The Ten Commandments as the summary of the moral law

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Confessor

Puritan Board Senior
This is probably a very elementary question, but how do we know that the Decalogue is truly the summary of the moral law, rather than simply a statement of ten different laws?

The Westminster Larger Catechism, question 98, reads:
Q. 98. Where is the moral law summarily comprehended?

A. The moral law is summarily comprehended in the ten commandments, which were delivered by the voice of God upon Mount Sinai, and written by him in two tables of stone;[420] and are recorded in the twentieth chapter of Exodus. The four first commandments containing our duty to God, and the other six our duty to man.[421]​

The prooftexts for [420] are Deut. 10:4 and Ex. 34:1-4, but to my knowledge neither of these explain that the Ten Commandments contain a summary of the moral law. The prooftext for [421] (Matt. 22:37-40) states that "all the law and the prophets" are comprehended in the two greatest laws, love of God and of neighbor, but I am unclear as to how that would imply that the Ten Commandments summarize those two laws.

When the Catechism expounds on the various duties and sins implicit in each commandment, other Scriptures containing moral imperatives without reference to the Decalogue are cited. This presupposes that the moral law is summarily comprehended in the Decalogue; therefore I was interested in understanding why Reformed theologians have treated the Decalogue as such.
 

Oecolampadius

Puritan Board Sophomore
I believe that both Christ and the rich young man both presuppose this in their dialogue in Matthew 19:16-19:

16 And behold, a man came up to him, saying, “Teacher, what good deed must I do to have eternal life?” 17 And he said to him, “Why do you ask me about what is good? There is only one who is good. If you would enter life, keep the commandments.” 18 He said to him, “Which ones?” And Jesus said, “You shall not murder, You shall not commit adultery, You shall not steal, You shall not bear false witness, 19 Honor your father and mother, and, You shall love your neighbor as yourself.” 20 The young man said to him, “All these I have kept. What do I still lack?”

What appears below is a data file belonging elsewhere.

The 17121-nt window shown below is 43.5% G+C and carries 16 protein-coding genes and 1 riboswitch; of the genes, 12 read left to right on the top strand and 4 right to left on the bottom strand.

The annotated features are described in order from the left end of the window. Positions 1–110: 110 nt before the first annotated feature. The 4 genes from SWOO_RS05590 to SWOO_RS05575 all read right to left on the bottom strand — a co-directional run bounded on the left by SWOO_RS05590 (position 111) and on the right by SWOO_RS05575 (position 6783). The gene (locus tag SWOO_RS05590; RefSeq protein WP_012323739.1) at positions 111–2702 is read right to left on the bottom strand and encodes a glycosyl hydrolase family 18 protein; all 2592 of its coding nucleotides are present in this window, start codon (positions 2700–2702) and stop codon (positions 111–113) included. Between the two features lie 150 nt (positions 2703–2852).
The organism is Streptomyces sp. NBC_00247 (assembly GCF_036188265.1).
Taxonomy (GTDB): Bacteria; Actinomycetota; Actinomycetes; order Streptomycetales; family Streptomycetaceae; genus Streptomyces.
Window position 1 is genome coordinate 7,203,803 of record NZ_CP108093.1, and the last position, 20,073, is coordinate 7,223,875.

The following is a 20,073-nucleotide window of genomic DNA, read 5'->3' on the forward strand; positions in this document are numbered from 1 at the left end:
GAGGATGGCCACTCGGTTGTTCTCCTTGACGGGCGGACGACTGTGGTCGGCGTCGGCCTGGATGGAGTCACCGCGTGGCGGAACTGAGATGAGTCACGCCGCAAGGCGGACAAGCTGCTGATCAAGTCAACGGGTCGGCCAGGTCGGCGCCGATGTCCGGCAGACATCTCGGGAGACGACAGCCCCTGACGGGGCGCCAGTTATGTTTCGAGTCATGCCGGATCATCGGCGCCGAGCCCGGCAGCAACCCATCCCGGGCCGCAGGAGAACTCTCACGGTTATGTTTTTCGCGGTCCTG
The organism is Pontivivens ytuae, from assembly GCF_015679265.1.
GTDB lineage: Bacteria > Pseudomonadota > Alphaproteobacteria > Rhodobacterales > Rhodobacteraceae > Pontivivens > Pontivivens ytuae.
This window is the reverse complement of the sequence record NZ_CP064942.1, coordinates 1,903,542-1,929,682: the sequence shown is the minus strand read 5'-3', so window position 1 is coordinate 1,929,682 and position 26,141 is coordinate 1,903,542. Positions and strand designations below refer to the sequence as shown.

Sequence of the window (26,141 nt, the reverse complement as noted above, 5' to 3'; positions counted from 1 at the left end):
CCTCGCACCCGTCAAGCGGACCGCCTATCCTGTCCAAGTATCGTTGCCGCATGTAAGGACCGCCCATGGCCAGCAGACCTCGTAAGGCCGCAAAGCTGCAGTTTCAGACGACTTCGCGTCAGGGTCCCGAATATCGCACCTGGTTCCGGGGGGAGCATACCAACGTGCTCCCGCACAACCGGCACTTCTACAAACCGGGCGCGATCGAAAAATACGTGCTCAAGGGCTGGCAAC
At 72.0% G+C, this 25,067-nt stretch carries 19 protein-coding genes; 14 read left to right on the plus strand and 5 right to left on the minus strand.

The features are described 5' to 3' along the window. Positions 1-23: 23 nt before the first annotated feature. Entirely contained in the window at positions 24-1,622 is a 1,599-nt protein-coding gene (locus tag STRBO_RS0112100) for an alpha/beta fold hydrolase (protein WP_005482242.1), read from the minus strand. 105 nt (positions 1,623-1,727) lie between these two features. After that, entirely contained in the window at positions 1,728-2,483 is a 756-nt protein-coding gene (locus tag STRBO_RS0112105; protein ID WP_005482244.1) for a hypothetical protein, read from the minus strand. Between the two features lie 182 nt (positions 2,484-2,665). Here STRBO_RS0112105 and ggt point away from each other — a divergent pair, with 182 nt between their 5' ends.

Christ rhetorically asks about "what is good" (v. 17) and I believe he is referring to the whole of what the moral law defines.
 

Poimen

Puritan Board Post-Graduate
Romans 13:9-10 For the commandments, "You shall not commit adultery," "You shall not murder," "You shall not steal," "You shall not bear false witness," "You shall not covet," and if there is any other commandment, are all summed up in this saying, namely, "You shall love your neighbor as yourself." Love does no harm to a neighbor; therefore love is the fulfillment of the law.
 

Contra_Mundum

Pilgrim, Alien, Stranger
Staff member
I think that Scripture itself provides us with the concept of "summary", Ex.34:28:
Moses was there with the LORD forty days and forty nights without eating bread or drinking water. And he wrote on the tablets the words of the covenant—the Ten Commandments.​
What was inscribed on the Tablets? The Ten. Why those Ten? Were they random? Or are they the cornerstone on which the rest of the legislation rests?

Jesus' testimony concerning the law seems to sum up the two "branches" of that law, love to God, and love our neighbor (quoting from elsewhere in the lengthier legislation), clearly with application to the foundational 10.
 
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